Hustings and Engagement Guide


The past 2 years have been hugely challenging for many of us across the UK. With the ebb and flow of lockdowns and a huge amount of time spent in virtual spaces rather than physical spaces, churches have had to adapt and change in all sorts of unanticipated ways.

However, irrespective of the obstacles we have had to negotiate, the church has remained active and visible, and we now have another important role to play in serving our local communities in the run up to the May elections in Northern Ireland.

Often at the time of an election there is a vast overload of information. Hustings provide an opportunity to cut to the chase and find out what candidates’ priorities would be if elected and what they really think about what matters to us.

What is a hustings?

A hustings is simply a meeting at which candidates in an election address potential voters. It might be easier to think of a hustings as a ‘Question Time’ event, akin to the BBC programme. It is a fantastic opportunity for voters to meet and question candidates about a wide range of issues and hear them talk about their values, why they want to be a Member of the Legislative Assembly (MLA) and what they seek to do if elected. Of course, this year some hustings may take place online, which provides a unique opportunity to improve the reach of your event.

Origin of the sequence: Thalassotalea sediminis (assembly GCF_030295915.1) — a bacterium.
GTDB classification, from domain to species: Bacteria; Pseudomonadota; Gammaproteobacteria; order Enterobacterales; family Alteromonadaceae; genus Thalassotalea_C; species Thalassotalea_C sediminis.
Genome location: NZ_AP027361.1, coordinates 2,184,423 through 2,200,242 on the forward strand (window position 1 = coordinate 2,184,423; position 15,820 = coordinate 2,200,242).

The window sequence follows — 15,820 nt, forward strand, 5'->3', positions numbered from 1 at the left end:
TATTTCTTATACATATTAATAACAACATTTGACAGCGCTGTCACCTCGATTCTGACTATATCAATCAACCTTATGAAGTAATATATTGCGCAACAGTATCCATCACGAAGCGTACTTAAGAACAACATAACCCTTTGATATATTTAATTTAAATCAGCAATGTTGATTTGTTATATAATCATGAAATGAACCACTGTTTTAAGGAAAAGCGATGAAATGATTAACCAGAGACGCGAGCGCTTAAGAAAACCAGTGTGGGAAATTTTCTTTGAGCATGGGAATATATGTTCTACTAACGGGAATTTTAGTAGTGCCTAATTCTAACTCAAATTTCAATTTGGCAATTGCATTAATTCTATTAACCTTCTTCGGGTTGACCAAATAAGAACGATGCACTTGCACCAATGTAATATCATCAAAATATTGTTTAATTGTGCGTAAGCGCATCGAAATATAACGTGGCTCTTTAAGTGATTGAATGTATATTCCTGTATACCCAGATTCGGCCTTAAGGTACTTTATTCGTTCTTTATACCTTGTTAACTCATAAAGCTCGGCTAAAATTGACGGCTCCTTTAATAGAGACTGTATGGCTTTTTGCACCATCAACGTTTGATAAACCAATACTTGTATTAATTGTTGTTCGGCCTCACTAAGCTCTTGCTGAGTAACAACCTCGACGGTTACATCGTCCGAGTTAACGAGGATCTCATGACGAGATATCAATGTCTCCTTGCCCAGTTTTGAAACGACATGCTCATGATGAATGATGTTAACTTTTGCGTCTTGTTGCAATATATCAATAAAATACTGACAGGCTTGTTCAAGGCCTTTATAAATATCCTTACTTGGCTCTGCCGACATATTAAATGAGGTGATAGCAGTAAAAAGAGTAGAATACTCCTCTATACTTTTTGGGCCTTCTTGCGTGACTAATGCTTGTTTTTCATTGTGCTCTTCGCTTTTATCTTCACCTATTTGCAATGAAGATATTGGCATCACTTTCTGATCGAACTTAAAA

Why hold a hustings?

It is a great opportunity for the local church to serve the community, providing people with the chance to put specific questions to all the candidates at the same time, comparing and contrasting their answers.

A church hustings provides a simple forum in which to raise issues of particular concern to Christians which candidates might not otherwise be asked about.

It gives people the time to consider candidates as individuals and assess their personal strengths and weaknesses first-hand as well as connecting people to the political process.

A hustings also creates an opportunity for local churches to begin to build relationships with those who will be elected to represent them.

Church hustings send an important message – even before any questions have been asked – by reminding aspiring politicians that the church is not irrelevant but, as a key part of civil society, is deserving of respect.

Plus, candidates often welcome the chance to communicate with their potential constituents.

If you would more information about running a Hustings event please click here for our complete hustings and engagement guide.